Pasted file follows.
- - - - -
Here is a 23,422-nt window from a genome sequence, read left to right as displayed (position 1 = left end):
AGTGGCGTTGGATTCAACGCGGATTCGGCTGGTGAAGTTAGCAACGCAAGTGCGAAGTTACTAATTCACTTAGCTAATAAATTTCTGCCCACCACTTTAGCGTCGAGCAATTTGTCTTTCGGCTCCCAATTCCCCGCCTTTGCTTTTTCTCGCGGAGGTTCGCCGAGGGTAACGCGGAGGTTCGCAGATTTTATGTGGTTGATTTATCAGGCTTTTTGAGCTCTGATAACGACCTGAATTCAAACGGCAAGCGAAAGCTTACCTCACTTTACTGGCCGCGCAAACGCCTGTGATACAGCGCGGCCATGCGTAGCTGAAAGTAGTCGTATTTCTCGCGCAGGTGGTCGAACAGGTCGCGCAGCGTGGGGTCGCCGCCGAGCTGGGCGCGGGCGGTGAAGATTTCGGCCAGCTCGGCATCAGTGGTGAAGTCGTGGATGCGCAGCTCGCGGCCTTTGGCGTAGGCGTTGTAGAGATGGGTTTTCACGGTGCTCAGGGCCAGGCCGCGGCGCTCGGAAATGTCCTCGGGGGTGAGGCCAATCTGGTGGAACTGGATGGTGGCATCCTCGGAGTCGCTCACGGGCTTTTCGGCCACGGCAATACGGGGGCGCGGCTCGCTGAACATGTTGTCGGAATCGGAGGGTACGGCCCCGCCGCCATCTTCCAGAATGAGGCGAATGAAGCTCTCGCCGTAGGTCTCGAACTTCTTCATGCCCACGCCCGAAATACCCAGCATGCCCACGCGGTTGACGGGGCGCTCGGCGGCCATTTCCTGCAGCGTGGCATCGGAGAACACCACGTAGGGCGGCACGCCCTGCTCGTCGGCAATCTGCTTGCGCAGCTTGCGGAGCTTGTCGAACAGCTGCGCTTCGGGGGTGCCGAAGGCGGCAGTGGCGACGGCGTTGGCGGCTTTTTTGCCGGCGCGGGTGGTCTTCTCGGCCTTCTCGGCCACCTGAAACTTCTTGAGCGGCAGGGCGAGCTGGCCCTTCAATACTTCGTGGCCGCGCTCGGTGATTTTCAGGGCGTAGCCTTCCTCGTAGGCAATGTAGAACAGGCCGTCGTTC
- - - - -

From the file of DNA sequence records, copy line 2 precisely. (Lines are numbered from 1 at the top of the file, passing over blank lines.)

AGTGGCGTTGGATTCAACGCGGATTCGGCTGGTGAAGTTAGCAACGCAAGTGCGAAGTTACTAATTCACTTAGCTAATAAATTTCTGCCCACCACTTTAGCGTCGAGCAATTTGTCTTTCGGCTCCCAATTCCCCGCCTTTGCTTTTTCTCGCGGAGGTTCGCCGAGGGTAACGCGGAGGTTCGCAGATTTTATGTGGTTGATTTATCAGGCTTTTTGAGCTCTGATAACGACCTGAATTCAAACGGCAAGCGAAAGCTTACCTCACTTTACTGGCCGCGCAAACGCCTGTGATACAGCGCGGCCATGCGTAGCTGAAAGTAGTCGTATTTCTCGCGCAGGTGGTCGAACAGGTCGCGCAGCGTGGGGTCGCCGCCGAGCTGGGCGCGGGCGGTGAAGATTTCGGCCAGCTCGGCATCAGTGGTGAAGTCGTGGATGCGCAGCTCGCGGCCTTTGGCGTAGGCGTTGTAGAGATGGGTTTTCACGGTGCTCAGGGCCAGGCCGCGGCGCTCGGAAATGTCCTCGGGGGTGAGGCCAATCTGGTGGAACTGGATGGTGGCATCCTCGGAGTCGCTCACGGGCTTTTCGGCCACGGCAATACGGGGGCGCGGCTCGCTGAACATGTTGTCGGAATCGGAGGGTACGGCCCCGCCGCCATCTTCCAGAATGAGGCGAATGAAGCTCTCGCCGTAGGTCTCGAACTTCTTCATGCCCACGCCCGAAATACCCAGCATGCCCACGCGGTTGACGGGGCGCTCGGCGGCCATTTCCTGCAGCGTGGCATCGGAGAACACCACGTAGGGCGGCACGCCCTGCTCGTCGGCAATCTGCTTGCGCAGCTTGCGGAGCTTGTCGAACAGCTGCGCTTCGGGGGTGCCGAAGGCGGCAGTGGCGACGGCGTTGGCGGCTTTTTTGCCGGCGCGGGTGGTCTTCTCGGCCTTCTCGGCCACCTGAAACTTCTTGAGCGGCAGGGCGAGCTGGCCCTTCAATACTTCGTGGCCGCGCTCGGTGATTTTCAGGGCGTAGCCTTCCTCGTAGGCAATGTAGAACAGGCCGTCGTTC